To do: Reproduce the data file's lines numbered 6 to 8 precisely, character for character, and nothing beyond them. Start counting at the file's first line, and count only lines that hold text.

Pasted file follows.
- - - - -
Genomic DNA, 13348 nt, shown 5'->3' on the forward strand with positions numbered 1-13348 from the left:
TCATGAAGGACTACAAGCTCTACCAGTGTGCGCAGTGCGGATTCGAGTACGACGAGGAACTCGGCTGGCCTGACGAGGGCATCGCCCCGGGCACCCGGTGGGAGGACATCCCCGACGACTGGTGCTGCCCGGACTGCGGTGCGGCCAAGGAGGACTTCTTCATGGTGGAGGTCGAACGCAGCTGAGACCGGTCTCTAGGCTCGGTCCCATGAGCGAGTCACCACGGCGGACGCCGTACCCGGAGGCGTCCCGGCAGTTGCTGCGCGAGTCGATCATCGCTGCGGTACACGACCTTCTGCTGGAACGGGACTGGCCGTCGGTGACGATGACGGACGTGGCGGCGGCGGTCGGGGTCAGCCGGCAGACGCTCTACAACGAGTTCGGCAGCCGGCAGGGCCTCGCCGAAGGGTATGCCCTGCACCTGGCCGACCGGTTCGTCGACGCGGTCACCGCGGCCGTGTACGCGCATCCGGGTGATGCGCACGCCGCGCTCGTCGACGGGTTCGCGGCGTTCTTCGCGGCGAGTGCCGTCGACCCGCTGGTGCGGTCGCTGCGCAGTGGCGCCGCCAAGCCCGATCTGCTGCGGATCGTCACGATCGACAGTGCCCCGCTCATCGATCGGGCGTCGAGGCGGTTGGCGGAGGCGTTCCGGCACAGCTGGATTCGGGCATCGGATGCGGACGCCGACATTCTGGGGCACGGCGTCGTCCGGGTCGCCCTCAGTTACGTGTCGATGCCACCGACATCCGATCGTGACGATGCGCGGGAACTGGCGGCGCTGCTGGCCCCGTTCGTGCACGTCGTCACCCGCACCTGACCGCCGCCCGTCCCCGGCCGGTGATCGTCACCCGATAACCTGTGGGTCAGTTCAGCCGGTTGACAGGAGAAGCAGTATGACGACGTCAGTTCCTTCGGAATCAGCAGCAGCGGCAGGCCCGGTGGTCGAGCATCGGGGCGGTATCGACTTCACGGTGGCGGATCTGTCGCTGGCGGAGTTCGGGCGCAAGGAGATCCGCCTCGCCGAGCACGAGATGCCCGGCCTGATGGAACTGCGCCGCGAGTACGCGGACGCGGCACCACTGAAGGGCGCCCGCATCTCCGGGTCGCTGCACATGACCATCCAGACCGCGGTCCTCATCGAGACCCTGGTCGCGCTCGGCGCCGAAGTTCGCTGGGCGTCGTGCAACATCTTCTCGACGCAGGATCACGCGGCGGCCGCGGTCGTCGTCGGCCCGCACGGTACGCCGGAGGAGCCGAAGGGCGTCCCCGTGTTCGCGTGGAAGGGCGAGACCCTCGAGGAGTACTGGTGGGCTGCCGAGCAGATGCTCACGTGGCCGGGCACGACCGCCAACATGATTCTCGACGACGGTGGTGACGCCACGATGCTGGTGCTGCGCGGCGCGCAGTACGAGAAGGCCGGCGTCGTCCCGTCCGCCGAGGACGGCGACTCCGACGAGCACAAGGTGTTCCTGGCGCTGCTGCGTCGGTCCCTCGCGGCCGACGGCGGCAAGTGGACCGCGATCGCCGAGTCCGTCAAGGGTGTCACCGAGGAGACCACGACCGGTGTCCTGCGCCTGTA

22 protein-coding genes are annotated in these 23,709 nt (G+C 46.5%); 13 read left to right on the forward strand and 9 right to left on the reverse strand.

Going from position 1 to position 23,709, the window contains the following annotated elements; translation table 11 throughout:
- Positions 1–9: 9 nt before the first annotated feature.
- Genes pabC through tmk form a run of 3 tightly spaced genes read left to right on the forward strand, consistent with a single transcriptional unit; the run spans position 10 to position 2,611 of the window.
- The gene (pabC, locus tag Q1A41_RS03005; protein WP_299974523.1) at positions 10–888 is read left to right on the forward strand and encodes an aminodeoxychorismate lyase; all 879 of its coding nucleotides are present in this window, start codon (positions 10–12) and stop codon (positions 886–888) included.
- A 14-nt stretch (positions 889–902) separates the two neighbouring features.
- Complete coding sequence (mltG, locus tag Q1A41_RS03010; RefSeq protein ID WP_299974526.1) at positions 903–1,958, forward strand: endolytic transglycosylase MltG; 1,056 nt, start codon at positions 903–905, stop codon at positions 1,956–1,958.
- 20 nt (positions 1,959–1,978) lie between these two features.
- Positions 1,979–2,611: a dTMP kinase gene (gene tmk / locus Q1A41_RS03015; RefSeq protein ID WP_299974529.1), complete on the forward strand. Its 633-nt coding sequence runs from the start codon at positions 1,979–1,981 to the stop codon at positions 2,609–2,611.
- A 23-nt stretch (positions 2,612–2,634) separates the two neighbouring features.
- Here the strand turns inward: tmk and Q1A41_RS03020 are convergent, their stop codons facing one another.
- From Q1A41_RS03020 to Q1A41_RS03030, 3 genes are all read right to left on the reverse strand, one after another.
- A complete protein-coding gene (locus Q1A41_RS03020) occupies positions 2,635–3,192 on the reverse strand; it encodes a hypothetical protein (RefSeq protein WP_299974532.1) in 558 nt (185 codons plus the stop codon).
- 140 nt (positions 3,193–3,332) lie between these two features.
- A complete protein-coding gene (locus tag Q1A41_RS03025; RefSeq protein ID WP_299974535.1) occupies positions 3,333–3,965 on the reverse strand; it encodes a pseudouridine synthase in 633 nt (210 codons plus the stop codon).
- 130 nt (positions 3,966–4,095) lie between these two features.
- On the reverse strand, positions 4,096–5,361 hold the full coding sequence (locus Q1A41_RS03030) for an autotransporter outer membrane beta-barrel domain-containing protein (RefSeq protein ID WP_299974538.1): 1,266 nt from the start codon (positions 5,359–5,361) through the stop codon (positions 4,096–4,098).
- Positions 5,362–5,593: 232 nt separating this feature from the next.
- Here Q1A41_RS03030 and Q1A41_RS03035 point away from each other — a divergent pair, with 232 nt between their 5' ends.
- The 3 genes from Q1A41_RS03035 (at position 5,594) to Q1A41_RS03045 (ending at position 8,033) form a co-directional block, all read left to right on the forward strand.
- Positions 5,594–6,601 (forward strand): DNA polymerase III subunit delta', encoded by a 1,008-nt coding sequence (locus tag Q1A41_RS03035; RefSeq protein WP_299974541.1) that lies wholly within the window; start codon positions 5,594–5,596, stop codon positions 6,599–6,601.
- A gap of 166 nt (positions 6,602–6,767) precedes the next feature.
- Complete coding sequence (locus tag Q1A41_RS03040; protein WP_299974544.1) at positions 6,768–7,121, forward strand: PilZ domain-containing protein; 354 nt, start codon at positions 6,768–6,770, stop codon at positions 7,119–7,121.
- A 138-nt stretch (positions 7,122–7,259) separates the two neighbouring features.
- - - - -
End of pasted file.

- Genes pabC through tmk form a run of 3 tightly spaced genes read left to right on the forward strand, consistent with a single transcriptional unit; the run spans position 10 to position 2,611 of the window.
- The gene (pabC, locus tag Q1A41_RS03005; protein WP_299974523.1) at positions 10–888 is read left to right on the forward strand and encodes an aminodeoxychorismate lyase; all 879 of its coding nucleotides are present in this window, start codon (positions 10–12) and stop codon (positions 886–888) included.
- A 14-nt stretch (positions 889–902) separates the two neighbouring features.